The camp is still heavily damaged from the January uprisings as well as ones that took place in late 2019. People’s demands for adequate care and humane treatment before yet another tragedy happens continue to be silenced.
At the same time in Gradisca, at 4am on Monday, 3 Egyptian men who were cellmates of Vakhtang, beaten to death by riot police on Saturday, were forcibly deported. The three had previously talked to lawyers about their cellmate’s murder and this shows a clear campaign by the Italian government to make all of the witnesses to their crime disappear.
A report by the Swiss Refugee Council found conditions for people seeking asylum in Italy inadequate. According to the Dublin Association Agreement, Italy is a safe country that people can be deported to from Switzerland. However, returnees to Italy do not receive proper physical or mental health care or social support after a few months, forcing them to take exploitative jobs. The asylum process is convoluted and difficult to understand, but many people on the move never receive information about their legal rights or procedures. Many do not even receive their luggage because of processing errors at Fiumicino Airport. The report also highlights a dangerous political climate for people on the move since the rise of Matteo Salvini and his power.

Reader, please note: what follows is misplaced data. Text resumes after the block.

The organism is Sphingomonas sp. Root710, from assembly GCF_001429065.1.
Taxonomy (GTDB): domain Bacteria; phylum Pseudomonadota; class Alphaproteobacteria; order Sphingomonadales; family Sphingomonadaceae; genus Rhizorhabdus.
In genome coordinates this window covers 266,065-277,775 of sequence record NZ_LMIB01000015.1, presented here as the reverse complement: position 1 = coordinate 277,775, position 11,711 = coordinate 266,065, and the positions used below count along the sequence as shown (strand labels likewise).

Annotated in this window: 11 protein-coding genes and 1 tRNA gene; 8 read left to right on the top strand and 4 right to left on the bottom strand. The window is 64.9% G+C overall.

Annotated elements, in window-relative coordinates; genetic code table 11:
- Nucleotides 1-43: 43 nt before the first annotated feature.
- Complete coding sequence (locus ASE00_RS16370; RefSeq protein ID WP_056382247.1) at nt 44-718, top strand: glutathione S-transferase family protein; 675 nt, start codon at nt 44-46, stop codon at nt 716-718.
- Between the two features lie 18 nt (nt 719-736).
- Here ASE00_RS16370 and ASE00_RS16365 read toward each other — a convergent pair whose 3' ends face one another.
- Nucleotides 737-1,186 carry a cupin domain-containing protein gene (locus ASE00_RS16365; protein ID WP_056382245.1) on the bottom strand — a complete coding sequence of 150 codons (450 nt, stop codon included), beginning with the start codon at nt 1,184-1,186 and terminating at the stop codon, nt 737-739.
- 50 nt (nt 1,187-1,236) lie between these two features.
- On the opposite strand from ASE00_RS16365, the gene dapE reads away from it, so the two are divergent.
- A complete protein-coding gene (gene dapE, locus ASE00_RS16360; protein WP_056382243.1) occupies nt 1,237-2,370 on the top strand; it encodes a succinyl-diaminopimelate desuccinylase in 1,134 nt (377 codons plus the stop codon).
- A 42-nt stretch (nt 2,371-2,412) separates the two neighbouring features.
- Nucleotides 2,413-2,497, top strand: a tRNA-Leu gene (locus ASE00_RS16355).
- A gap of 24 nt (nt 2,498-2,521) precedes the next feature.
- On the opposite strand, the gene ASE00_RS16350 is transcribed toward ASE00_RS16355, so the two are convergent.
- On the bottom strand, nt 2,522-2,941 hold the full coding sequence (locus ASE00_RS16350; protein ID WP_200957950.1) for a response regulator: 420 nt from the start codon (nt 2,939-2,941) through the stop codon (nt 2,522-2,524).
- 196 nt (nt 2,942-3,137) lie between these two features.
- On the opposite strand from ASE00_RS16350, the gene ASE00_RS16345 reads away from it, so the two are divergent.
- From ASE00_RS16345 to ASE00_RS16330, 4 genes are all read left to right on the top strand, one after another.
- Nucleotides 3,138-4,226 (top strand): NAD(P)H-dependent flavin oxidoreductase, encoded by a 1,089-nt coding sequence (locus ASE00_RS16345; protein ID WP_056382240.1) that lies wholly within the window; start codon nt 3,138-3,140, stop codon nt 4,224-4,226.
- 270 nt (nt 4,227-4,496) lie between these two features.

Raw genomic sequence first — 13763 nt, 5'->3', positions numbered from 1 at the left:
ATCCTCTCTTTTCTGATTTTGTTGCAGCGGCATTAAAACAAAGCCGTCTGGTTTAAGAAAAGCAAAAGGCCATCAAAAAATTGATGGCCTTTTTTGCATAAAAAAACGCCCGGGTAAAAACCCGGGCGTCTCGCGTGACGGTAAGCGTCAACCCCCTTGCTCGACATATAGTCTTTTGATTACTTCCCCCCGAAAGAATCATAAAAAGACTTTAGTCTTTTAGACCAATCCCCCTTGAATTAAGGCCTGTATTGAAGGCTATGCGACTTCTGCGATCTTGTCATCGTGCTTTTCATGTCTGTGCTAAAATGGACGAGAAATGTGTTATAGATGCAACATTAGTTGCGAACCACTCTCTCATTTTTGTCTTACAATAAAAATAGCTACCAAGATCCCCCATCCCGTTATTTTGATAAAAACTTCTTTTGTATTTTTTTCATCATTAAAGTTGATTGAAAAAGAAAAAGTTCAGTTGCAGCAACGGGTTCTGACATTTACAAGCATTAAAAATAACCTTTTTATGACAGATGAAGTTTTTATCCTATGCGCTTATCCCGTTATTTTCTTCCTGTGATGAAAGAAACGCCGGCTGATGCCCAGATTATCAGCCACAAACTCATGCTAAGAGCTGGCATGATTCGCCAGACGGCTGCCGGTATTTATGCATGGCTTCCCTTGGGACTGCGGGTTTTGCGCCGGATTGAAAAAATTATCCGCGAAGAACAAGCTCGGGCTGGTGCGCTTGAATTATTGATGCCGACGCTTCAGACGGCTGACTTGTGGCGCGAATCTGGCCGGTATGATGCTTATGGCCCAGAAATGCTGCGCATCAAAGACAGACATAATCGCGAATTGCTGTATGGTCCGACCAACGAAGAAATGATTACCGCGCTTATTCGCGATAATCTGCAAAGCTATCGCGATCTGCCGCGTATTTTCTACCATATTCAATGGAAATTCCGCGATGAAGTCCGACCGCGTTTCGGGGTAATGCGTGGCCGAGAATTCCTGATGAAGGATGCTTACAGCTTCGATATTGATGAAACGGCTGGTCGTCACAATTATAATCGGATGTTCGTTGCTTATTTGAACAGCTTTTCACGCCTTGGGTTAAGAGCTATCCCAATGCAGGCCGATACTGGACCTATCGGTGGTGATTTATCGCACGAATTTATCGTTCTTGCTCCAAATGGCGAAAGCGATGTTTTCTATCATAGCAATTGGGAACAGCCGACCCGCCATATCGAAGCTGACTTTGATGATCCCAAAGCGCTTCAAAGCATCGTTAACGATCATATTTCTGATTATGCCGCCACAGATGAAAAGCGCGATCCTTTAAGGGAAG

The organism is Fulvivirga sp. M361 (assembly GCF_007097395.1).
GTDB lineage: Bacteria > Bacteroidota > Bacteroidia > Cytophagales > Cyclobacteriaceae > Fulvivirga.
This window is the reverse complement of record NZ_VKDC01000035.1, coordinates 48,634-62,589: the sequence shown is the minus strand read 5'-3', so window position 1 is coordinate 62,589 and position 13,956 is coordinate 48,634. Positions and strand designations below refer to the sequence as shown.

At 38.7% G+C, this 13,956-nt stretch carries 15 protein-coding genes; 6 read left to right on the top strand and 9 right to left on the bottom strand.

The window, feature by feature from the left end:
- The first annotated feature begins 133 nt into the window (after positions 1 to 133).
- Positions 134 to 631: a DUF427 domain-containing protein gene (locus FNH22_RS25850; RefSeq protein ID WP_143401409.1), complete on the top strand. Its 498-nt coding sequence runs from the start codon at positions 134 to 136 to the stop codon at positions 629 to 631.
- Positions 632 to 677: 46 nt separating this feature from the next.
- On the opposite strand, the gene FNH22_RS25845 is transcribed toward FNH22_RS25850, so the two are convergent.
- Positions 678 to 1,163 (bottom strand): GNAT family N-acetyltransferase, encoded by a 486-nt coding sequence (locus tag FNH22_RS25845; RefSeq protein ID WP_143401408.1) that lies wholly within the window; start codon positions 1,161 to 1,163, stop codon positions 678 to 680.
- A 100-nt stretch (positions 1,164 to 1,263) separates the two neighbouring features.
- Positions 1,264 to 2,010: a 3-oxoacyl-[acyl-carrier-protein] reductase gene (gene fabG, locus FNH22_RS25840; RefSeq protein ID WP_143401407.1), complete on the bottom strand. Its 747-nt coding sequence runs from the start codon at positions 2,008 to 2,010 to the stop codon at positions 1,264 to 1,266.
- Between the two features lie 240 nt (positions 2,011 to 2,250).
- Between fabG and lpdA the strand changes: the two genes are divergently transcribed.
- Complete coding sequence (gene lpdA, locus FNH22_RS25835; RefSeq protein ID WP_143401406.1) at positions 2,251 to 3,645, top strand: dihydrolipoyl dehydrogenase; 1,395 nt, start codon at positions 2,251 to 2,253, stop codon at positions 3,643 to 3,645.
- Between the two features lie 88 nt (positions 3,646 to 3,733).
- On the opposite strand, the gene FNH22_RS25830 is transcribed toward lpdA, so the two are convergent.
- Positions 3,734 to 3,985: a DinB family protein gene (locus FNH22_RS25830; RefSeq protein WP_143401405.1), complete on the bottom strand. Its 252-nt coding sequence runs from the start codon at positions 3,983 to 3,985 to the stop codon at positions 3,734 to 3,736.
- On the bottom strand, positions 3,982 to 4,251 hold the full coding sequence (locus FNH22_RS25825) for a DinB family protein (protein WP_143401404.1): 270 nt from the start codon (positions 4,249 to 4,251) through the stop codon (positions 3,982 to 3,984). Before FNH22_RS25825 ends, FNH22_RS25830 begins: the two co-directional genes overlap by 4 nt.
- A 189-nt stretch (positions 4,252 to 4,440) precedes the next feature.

Meanwhile, the Italian parliament voted that Salvini can be processed for the Gregoretti Case, when he refused to let a rescue ship with 131 people on board dock.
New Report Highlights “Bleak Picture” of German Asylum Process
The report was prepared by the RESPOND project and has information from interviews with people seeking asylum and people working in the German government as well as NGO statements. It found serious humanitarian concerns in German treatment of people on the move.
Many people were not given adequate information about their rights or what seeking asylum meant. There were several cases of people waiting in detention centers before realizing that they were not even eligible for asylum. People were not told that they could refuse the translators provided by the German government, who were often unreliable. Translators were not always fluent in the language they were working in or were not working in the right language at all (there were cases of Farsi speakers receiving Dari translators, even though they are two different languages). In other cases, translators deliberately misinterpreted what their clients said out of personal or political bias, hurting their chances at asylum. The German government did not process applications efficiently which is especially damaging for minors who are in danger of aging out of the system soon, lost paperwork, or confused people’s identities. RESPOND also points out the demonization of people on the move by the media and politicians.